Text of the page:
Before I begin this unfavorable review of Jared Diamond's so, so long new book, The World Until Yesterday: What Can We Learn from Traditional Societies?, I want the reader to know exactly how I will use the troublesome word "theory." Now, in science, a theory is a hypothesis that has been supported by a lot of experimental evidence, and a hypothesis is basically a good guess that needs to be tested. In philosophy, a theory is more like a hypothesis than a scientific theory; it's a guess or concept that directs a course of thinking and, when brilliant, has great explanatory powers. Karl Marx's Das Kapital, for example, has a theory that explains how capitalism works: It exploits a peculiar attribute of the commodity called labor—peculiar because it's the one commodity that can generate a surplus. (This theory proved to be brilliant because it explained and unified a large number of the seemingly disparate social, cultural, and economic phenomena in societies dominated by the logic of self-interested wealth accumulation.) In the present review, I will use this sense, the philosophical sense, of theory.
Jared Diamond is many things: a biologist, a physiologist, an evolutionary psychologist, a geographer, and an ornithologist who once worked with the great evolutionary biologist Ernst Mayr and published academic papers about my favorite feathered creature, the bowerbird. Guns, Germs, and Steel is the book that made Diamond famous, but his best book is his first, The Third Chimpanzee, which is short and presents something of a map for this trilogy: Why Is Sex Fun? (his second book), Guns (third), and Collapse (fourth). Diamond's latest book, The World Until Yesterday, lacks what we find in the first four: a theory.
Guns, for example, opens with a New Guinean asking the author this memorable question: "Why is it that you white people developed so much cargo and brought it to New Guinea, but we black people had little cargo of our own?" Meaning, why do Westerners have more inventions, tools, equipment, products, and devices than Melanesians. Both are the same animal—humans—and both have the same intellectual and linguistic capacities. And yet, one has much more stuff—cargo—than the other. Diamond answered this difficult question with a bold theory: It has to do with the shape or orientation of the continents. Europe and Asia have a horizontal orientation of axes, whereas South America and Africa are vertical. The consequence of a horizontal axis is a more or less uniform climate, and this made East/West exchanges of ideas, innovations, inventions, animals, and crops relatively easy. North/South exchanges, on the other hand, were slowed or entirely blocked by the variety of climates (desert, rainforest, savanna) that characterize a vertical continent. This theory rewarded the reader with lots of interesting and even surprising explanations.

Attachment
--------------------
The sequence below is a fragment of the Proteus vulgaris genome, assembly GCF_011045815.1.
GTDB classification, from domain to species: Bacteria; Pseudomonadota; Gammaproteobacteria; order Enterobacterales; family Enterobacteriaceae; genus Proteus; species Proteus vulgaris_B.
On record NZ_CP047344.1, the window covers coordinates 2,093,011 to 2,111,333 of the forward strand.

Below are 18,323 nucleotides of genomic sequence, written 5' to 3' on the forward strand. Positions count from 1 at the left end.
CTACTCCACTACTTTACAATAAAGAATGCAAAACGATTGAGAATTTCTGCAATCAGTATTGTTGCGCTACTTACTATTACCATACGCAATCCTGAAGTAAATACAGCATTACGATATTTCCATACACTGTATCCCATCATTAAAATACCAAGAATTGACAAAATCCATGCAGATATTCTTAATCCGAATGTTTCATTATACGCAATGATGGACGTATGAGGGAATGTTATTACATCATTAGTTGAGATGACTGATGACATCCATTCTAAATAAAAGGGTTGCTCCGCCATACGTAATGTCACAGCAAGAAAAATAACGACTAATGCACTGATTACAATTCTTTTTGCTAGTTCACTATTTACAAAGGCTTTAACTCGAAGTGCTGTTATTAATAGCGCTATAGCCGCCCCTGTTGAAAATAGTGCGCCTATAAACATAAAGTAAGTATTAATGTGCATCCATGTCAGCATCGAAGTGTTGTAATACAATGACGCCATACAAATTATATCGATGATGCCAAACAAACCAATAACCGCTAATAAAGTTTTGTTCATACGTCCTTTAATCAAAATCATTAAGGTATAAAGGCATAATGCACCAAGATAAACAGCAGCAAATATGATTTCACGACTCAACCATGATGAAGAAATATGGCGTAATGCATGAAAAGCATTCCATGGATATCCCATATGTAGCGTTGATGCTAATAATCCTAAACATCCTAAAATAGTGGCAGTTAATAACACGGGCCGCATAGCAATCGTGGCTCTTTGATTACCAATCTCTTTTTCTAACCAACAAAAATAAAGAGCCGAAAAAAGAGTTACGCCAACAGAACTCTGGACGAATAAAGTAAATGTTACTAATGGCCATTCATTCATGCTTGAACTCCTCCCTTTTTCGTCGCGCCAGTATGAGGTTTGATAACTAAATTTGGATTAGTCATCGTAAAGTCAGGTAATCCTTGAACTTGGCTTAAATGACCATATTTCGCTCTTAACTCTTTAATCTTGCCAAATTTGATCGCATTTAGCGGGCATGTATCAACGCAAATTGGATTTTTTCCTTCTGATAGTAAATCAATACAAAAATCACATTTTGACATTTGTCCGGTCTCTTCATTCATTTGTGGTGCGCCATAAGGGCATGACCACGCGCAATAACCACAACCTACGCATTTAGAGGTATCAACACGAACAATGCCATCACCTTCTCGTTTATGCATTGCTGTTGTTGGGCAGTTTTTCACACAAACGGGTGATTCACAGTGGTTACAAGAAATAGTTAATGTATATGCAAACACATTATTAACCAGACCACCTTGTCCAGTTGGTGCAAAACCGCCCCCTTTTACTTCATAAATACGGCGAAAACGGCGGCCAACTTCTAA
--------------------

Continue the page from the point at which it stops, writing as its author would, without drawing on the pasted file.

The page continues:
The World Until Yesterday opens with a scene at an airport—there are screeners for x-raying luggage, conveyor belts, check-in counters, computers, ATMs, people talking on cellphones, pilots walking with flight attendants, police officers, and so on. This could be any airport in Europe or the United States, but it's in Papua New Guinea, and the pilots, flight attendants, law officers, and counter clerks are the grandchildren or even children of people whose leading technologies had not advanced beyond stones, bows, and arrows. Diamond then compares the scene at the modern airport with the photographs taken of New Guinea's Highlanders in 1931: "In those photographs, the Highlanders who had been living for millennia in relative isolation with limited knowledge of an outside world, stare in horror at their first sight of the Europeans."
The question Diamond seems to be on the verge of asking sounds similar to the one at the opening of Guns: How is it possible that, within a generation or two, a society can go from grass skirts to mastering information technologies and air transportation? But Diamond doesn't ask this question, which, in any case, doesn't require a grand theory to answer: New Guineans are humans, and the Western technologies to which they have quickly adopted were designed by and for humans. Diamond asks instead: Are there things that we hypercivilized humans can learn from our vanishing primitive past? If so, what are they? His book then goes on and on about the good and bad things, pluses and minuses of this and that traditional way of life. None of the information is new, and much of it is pushed by every evolutionary psychologist you've ever heard of. Diamond even spends a lot of energy explaining a fact that evolutionary psychology loves to no end: Statistically speaking, primitive people are more violent than civilized people.
Because the book has no theory, it has no real direction or momentum or new insights. Seriously, Diamond wrote almost 500 pages to tell us Westerners to stop eating fried chicken!